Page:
Of course, when I had tried it before, the self-balancing setup did not work. However, this was with light grease applied to the circular groove. I guessed that the grease was preventing the balls from moving. With nothing to lose, I cleaned off all the grease and put the self-balancing washers on the spindle with the white wheel in place of the teardrop washers. Lo and behold, it actually worked! Hooray! Emboldened by the success of my first video (above) I shot another one.

I think the self-balancing washers work slightly better than the teardrop ones. However, after shooting the above video where they worked, I turned the grinder off and knocked off for the day. The next morning I turned it back on and it vibrated again.

I figured that my design of the self-balancing setup was in some way marginal. In other words, that the design wasn't correct enough to work every time. So I returned to my other balancing method. However, after I got the teardrop-shaped washers to work for me, after some point they stopped working too and I realized there was something else going wrong, something not related to unbalanced grinding wheels. Eventually I figured out that my grinder had a "soft foot". It was mounted on a table that, coming from a random piece of 3/8" plate wasn't quite flat. When the grinder was bolted down it torqued the case of the grinder just enough to induce vibration. I'm not sure why, but it didn't really matter. I shimmed between the grinder's MDF block and the table until I could tighten the grinder's mounting bolts and have it still run smoothly. Then I figured I was finally done. But then I realized that maybe now my self-balancing washers would work after all and it turned out they do work and work just great, time after time.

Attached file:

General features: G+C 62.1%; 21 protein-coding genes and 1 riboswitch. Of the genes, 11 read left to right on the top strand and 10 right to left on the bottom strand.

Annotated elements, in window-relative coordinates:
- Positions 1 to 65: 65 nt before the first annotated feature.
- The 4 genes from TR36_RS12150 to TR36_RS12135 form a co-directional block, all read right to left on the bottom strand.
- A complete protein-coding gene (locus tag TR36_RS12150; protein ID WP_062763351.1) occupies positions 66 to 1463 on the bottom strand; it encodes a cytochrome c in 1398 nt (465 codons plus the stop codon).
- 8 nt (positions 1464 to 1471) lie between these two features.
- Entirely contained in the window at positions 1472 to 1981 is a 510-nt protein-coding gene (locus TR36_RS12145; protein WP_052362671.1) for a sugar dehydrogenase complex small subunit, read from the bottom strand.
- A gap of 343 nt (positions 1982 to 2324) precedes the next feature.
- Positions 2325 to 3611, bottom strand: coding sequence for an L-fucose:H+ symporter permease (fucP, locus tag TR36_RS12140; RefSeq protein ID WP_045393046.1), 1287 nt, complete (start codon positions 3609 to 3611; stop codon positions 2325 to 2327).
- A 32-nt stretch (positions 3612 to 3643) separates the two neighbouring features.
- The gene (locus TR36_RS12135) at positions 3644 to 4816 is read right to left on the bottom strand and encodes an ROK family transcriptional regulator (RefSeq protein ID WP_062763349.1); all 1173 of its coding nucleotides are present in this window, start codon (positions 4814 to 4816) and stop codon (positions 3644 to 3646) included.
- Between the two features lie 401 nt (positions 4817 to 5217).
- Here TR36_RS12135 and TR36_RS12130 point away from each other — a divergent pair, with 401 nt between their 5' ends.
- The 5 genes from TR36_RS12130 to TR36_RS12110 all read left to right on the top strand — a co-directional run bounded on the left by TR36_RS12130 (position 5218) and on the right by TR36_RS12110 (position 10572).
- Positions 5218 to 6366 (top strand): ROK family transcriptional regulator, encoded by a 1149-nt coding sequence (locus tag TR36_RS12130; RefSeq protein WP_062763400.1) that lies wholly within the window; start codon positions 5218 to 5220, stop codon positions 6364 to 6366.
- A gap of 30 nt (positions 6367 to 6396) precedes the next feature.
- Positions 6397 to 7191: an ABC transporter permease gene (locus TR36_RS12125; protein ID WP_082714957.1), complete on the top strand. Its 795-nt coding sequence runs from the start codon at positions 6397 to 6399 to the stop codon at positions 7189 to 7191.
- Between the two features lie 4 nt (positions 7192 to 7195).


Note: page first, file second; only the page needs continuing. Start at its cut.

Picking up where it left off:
I believe that a self-balancing system will work if it meets two requirements: the moving weights must move freely enough so that the forces on them in an unbalanced condition cause them to actually move, and also the moving weights must have sufficient mass to counter the wheel's imbalance. If those two conditions are met, I believe that such a system will indeed balance itself.

It is wonderfully quick and convenient when installing a new grinding wheel to just mount a pair of self-balancing washers along with it. Then you don't have to worry at all about balancing that new wheel. You can just turn on your banch grinder and it will run nice and smoothly all by itself.

Here are some notes about the fabrication of the self-balancing washers. I made them from 3/8" aluminum plate that was quite flat. I just sheared away excess metal until I had an irregular piece a bit larger than my desired size. Then I used a drill press to drill the approximate center with a center drill.

I put the faceplate on my lathe. I put a live center in the tailstock and used it to push the part against the faceplate. I used a small piece of wood behind the part to protect the faceplate. The part was just held by friction and the live center point in the center hole. Then it was easy to turn the outside diameter to size. After repeating this for both washers, I put my 3-jaw back on the lathe and installed soft jaws. With the soft jaws bored to size, I could hold the part by its edges and still have it be on center. Then I drilled and bored the 5/8" arbor hole in the center and used the form tool I ground to turn the circular groove.

I ground the form tool by hand. It has a 1/8" radius on its tip. It cut into the aluminum easily and cleanly. Although theoretically I should have been able to use 1/4" balls, in practice they didn't roll freely due to minor imperfections in my form tool grinding. So as I mentioned above I used 0.219" balls from a used ball bearing. They are a little rattly but they move very freely and in fact work fine to balance a grinding wheel.

In retrospect, it's roughly the same amount of work to make the self-balancing washers as it is to make the teardrop washers. Also, you only have to go through the balancing process for the teardrop washers one time for a particular grinding wheel. After that it's just as quick to install either system. So I like both ways and which way you decide to use is up to you.

Thank you for reading this! This was a fun project and I learned quite a lot.